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Open Access Study protocol

The Stroke Oxygen Study (SO2S) - a multi-center study to assess whether routine oxygen treatment in the first 72 hours after a stroke improves long-term outcome: study protocol for a randomized controlled trial

Christine Roffe1*, Tracy Nevatte2, Peter Crome3, Richard Gray4, Julius Sim5, Sarah Pountain6, Linda Handy7 and Peter Handy7

Author Affiliations

1 Stroke Research, North Staffordshire Combined Healthcare NHS Trust, Holly Lodge, 62 Queens Road, Stoke on Trent, Staffordshire ST4 7LH, UK

2 Stroke Research, Institute for Science and Technology in Medicine, Keele University, Keele ST5 5BG, UK

3 Primary Care and Population Health, University College London Medical School (Royal Free Campus), Rowland Hill Street, London NW3 2PF, UK

4 Clinical Trial Service Unit, University of Oxford, Roosevelt Drive, Oxford OX3 7LF, UK

5 Health Services Research Unit, Keele University, Keele ST5 5BG, UK

6 Stroke Research, Heart of England NHS Foundation Trust, Birmingham B9 5SS, UK

7 Strokes R Us, High Lane, Stoke on Trent ST6 7DZ, UK

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Trials 2014, 15:99  doi:10.1186/1745-6215-15-99

Published: 31 March 2014

Abstract

Background

Mild hypoxia is common in stroke patients and may have significant adverse effects on the ischemic brain after stroke. The use of oxygen treatment is rapidly increasing in European stroke units but is not without side effects. It impedes early mobilization, could pose an infection risk, and may encourage the formation of toxic free radicals, leading to further damage to the ischemic brain. In the Stroke Oxygen Pilot Study (2 or 3 L/min for 72 hours) neurological recovery at one week was better in the oxygen group than in controls, and after correction for difference in baseline stroke severity and prognostic factors, there was a trend to better outcome with oxygen at six months. Oxygen was as effective in mild as in severe strokes.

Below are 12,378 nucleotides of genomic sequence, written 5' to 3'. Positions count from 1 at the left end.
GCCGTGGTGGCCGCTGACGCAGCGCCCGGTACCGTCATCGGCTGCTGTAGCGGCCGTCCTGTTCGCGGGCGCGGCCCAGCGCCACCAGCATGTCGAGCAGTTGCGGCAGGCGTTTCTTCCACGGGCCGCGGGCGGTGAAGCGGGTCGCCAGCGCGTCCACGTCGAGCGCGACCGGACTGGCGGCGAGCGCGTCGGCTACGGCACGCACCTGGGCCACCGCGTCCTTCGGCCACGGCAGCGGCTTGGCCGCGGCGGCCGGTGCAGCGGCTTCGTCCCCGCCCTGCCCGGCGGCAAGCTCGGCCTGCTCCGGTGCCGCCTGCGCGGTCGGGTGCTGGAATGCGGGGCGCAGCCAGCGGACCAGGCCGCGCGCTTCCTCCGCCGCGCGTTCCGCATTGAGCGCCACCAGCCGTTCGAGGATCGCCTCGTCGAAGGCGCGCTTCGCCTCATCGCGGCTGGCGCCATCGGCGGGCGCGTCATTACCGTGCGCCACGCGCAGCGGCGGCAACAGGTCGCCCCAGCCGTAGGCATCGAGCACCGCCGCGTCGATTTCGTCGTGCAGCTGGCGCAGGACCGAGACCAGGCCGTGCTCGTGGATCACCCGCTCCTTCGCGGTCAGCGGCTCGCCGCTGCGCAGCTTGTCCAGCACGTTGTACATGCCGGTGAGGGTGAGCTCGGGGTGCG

Oxygen saturation is lower at night than during the day, and episodes of oxygen desaturation are common during sleep. Nocturnal oxygen supplementation is likely to reduce the burden of hypoxia without interfering with daytime mobilization and rehabilitation.

Before wider use of oxygen supplementation becomes established it is important to obtain better evidence on which patients benefit from such treatment.

Methods

Participants will be randomized to one of three groups: the first will receive continuous oxygen for 72 hours (at a rate of 2 or 3 L/min depending on baseline oxygen saturation), the second group will receive nocturnal oxygen only (at a rate of 2 or 3 L/min depending on baseline oxygen saturation) and the third group will not receive any oxygen (control). A baseline assessment is performed at randomization and a one-week follow-up completed. Outcome data at three, six and twelve months will be obtained via a questionnaire sent to the patient by the trial center.

Discussion

This study will provide evidence on the effectiveness of oxygen supplementation for the treatment of stroke and whether nocturnal oxygen is a potentially beneficial therapy regimen.

Trial registration

This trial is registered with the ISRCTN register ID number ISRCTN52416964

Keywords:
Stroke; Oxygen supplementation; Oxygen; Hypoxia; Oximetry; Oxygen saturation